At Wavezoo, electronic music is part of our DNA. And if we had to highlight a couple of music genres within electronica, those would be House and Techno Music. But do you know where they come from? Or what similarities and differences they have? Let’s explore the most important styles of electronic music.
- House Music: A peek through its History
- Techno Music: From Detroit to the world
- The subtle but distinct differences between House and Techno
House Music: A peek through its History
House Music is a type of high-tempo music, a genre of electronic dance music that began in Chicago in the early 80s. It is one of the cornerstones of modern club music. It’s hard to imagine what the sound would have been like if house music hadn’t been born.
But as with any other cultural movement, there is no particular moment when disco magically appeared. It was an evolution of studio experiments and advances in DJ technology.
Before house, disco reigned and reached its peak in the late 70’s, becoming an underground movement born out of urban gay culture in New York City. The predominantly LGTBI, African-American and Latino communities popularized subway nightclubs and accelerated the dance music culture.
Some pioneering DJs, like Frankie Knuckles and Ron Hardy used their knowledge of hip-hop, disco and dance, to create a perfect combination of sounds, remixing tracks and adding synthesizers and drum machines. House music set the standard for nightclub music with 110-130 beats per minute and stretched the rhythmic parts and breaks in the tracks.
This new sound was put to the test in Chicago venues like The Warehouse and Music Box. Those clubs were the places to go to hear mixes with the hardest beats, powerful melodic hooks and extensive disco remixes, all under the prism of the futuristic vision of European electronic music. The Warehouse was so influential that it is recognized worldwide as the place that gave house music its name.
Here are some exponents House DJs:
- Erick Morillo
- Dany Tenaglia
- Hernán Cattáneo
- Deep Dish Modjo
- Róger Sánchez
- Robbie Rivera
- Bob Sinclar
- Fedde Le Grand
- John Digweed and Carl Cox
Techno Music: From Detroit to the world
Techno is a style of electronic dance music created during the early 80s in Detroit. It started as a variant of house, made by a select group of Detroit producers whose main influences were The Electrifying Mojo and their constant trips to Chicago.
Juan Atkins “The Creator”, Kevin Saunderson “The Elevator”, Derrick May “The Innovator” (later known as The Belleville Three), Eddi Fowlkers , were the responsibles for the evolution of Detroit techno.
The history between House and Techno Music was very close. There was a kind of exchange between Chicago and Detroit. The house music coming from the first city influenced the new Detroit sound created by The Belleville Three. Techno began to evolve at the Cheeks club and later at The Music Institute.
Atkins’ Model 500 project and new productions by May, Saunderson and others moved techno away from house and towards sounds with more synthesizers and drum machines like the Roland 808, 909 and 303.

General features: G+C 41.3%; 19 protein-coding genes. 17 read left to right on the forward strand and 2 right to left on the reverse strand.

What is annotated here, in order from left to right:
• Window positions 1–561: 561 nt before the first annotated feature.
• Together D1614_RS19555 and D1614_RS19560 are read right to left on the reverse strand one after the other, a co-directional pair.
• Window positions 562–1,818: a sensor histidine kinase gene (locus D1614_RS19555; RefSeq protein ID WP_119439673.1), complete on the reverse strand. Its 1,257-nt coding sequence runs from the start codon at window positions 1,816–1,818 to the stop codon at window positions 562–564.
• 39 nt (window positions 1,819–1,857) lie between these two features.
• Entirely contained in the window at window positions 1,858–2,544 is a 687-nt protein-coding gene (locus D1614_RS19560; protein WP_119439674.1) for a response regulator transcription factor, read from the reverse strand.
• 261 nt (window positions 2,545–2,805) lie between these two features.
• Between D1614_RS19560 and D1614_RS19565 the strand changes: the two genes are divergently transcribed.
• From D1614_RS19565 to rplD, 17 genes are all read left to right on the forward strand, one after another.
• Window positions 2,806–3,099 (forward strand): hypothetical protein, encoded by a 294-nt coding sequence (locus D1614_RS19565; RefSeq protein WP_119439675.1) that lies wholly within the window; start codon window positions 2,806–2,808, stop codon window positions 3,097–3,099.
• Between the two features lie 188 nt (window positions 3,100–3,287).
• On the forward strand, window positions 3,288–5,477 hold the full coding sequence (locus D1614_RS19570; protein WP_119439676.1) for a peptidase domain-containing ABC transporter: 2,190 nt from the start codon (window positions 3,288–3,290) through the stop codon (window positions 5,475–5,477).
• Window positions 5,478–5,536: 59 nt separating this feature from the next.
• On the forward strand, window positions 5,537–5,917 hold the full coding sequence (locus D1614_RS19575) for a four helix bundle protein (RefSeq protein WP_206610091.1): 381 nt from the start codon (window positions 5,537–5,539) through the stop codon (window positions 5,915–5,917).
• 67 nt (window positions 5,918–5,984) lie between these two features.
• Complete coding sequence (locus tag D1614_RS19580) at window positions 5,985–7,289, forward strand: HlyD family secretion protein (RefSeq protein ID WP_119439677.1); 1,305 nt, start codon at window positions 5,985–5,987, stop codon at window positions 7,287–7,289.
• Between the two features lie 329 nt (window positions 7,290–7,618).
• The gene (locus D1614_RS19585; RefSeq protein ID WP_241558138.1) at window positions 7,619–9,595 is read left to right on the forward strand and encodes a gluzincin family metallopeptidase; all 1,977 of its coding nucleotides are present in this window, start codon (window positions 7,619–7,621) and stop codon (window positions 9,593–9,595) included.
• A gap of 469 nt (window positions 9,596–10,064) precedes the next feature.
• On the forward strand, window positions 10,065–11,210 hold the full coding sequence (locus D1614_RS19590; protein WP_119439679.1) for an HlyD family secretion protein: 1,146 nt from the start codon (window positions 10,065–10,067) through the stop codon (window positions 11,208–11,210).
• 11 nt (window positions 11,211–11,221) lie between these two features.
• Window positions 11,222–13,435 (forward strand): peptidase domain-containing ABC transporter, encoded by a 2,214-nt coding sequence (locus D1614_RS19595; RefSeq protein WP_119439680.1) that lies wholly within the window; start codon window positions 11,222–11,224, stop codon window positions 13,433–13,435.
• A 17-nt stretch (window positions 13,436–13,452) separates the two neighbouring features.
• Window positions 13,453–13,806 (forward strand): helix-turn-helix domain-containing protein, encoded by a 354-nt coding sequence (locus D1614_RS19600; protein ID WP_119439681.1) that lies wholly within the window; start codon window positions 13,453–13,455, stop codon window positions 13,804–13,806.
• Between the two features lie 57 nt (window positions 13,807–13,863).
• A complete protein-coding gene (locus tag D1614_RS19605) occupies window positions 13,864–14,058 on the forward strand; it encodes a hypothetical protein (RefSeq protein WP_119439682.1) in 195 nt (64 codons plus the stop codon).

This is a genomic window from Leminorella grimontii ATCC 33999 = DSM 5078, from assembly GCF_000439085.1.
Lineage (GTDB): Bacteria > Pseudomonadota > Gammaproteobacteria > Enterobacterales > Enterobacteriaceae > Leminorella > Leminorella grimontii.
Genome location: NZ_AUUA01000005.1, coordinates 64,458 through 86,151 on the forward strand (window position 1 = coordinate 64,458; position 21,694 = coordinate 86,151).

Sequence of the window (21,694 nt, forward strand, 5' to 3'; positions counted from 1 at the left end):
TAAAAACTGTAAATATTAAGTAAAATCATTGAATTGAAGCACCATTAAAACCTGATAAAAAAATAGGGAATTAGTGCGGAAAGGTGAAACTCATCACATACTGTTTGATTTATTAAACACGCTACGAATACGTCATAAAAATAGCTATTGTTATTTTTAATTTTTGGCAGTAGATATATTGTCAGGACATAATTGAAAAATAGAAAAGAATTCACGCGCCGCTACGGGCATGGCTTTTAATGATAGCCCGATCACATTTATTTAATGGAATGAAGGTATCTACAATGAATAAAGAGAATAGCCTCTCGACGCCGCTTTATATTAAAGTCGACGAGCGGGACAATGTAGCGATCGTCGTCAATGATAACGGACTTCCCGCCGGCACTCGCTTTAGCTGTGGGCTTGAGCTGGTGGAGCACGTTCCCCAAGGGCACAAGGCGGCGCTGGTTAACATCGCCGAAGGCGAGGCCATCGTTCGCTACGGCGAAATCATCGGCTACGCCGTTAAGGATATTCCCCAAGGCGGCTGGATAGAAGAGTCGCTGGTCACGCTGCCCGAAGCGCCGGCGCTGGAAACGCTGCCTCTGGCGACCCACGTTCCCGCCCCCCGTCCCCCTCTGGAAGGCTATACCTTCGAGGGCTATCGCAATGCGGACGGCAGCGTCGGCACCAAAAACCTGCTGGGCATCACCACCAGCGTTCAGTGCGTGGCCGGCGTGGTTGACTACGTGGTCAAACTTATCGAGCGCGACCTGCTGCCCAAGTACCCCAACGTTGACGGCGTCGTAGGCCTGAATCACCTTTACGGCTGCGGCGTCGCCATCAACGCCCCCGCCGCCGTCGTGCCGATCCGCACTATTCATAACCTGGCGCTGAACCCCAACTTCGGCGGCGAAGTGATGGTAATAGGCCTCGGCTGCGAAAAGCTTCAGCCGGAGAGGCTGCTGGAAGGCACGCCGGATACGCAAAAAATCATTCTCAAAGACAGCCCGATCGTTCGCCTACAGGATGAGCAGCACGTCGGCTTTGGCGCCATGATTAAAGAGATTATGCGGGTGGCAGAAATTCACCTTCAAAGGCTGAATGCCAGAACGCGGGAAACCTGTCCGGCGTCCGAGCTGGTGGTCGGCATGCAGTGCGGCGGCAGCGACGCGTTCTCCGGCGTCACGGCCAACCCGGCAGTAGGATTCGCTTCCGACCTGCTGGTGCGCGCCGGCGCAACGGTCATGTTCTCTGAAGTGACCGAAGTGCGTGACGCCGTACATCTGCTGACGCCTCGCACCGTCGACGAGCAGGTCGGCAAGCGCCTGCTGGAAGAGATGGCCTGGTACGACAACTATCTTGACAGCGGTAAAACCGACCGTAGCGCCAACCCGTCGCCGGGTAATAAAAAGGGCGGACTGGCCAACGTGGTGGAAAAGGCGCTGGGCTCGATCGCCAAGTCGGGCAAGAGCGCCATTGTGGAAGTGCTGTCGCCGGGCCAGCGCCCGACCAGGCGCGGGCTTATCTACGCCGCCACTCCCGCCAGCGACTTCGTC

DJ’s exponents of Techno:
- Adam Beyer
- Laurent Garnier
- Richie Hawtin
- Jeff Mills
- Carl Craig
- The Chemical Brothers
- Sven Väth
- Joey Beltram
- Underground Resistance
- Dave Clarke
- Fatboy Slim
- Marco Carola
- Marco Bailey
- Paul Van Dyk
- Sam Paganini
The subtle but distinct differences between House and Techno
House and Techno are two different types of music genres that are often confusing when people first hear them. Both genres use heavy synthesizers, which give them an electronic beat.
However, both are different in terms of instruments used and the characteristics. For many people, the distinction between the genres is very clear, while for others, the combination and overlapping of many genres together has blurred the lines between the genres.
Uses features such as bass drum on every beat, 4/4 rhythms with the kick on 1 and 3 and snare on 2 and 4. The tempo ranges from around 120 to 130 bpm. Deep basslines are a central part of the sound, often being looped in cycles with saturated, edgy drums.
Structurally, house tracks generally consist of an intro, verses, a midsection, choruses and an outro. You can also find electronic music elements like breakdowns and drops
Uses synthesizers, keyboards, samplers, drum machines, sequencers, and personal computers too, but Techno music employs faster tempos ranging from 120 to 150 bpm, with a ‘four-on-the-floor’ rhythm emphasizing the kick on every beat.
Songs have few or no letters, usually made to sound robotic, but are structured in a repetitive way to maximize the danceable effect of the music, as well as to enhance the effects that most “disco-goers” are looking for.
Unlike House music, which features samples from older disco or fun records, Techno aims to create a mechanical and colder sound, shifting the focus away from melody or hooks to rhythm and timbral atmospheres.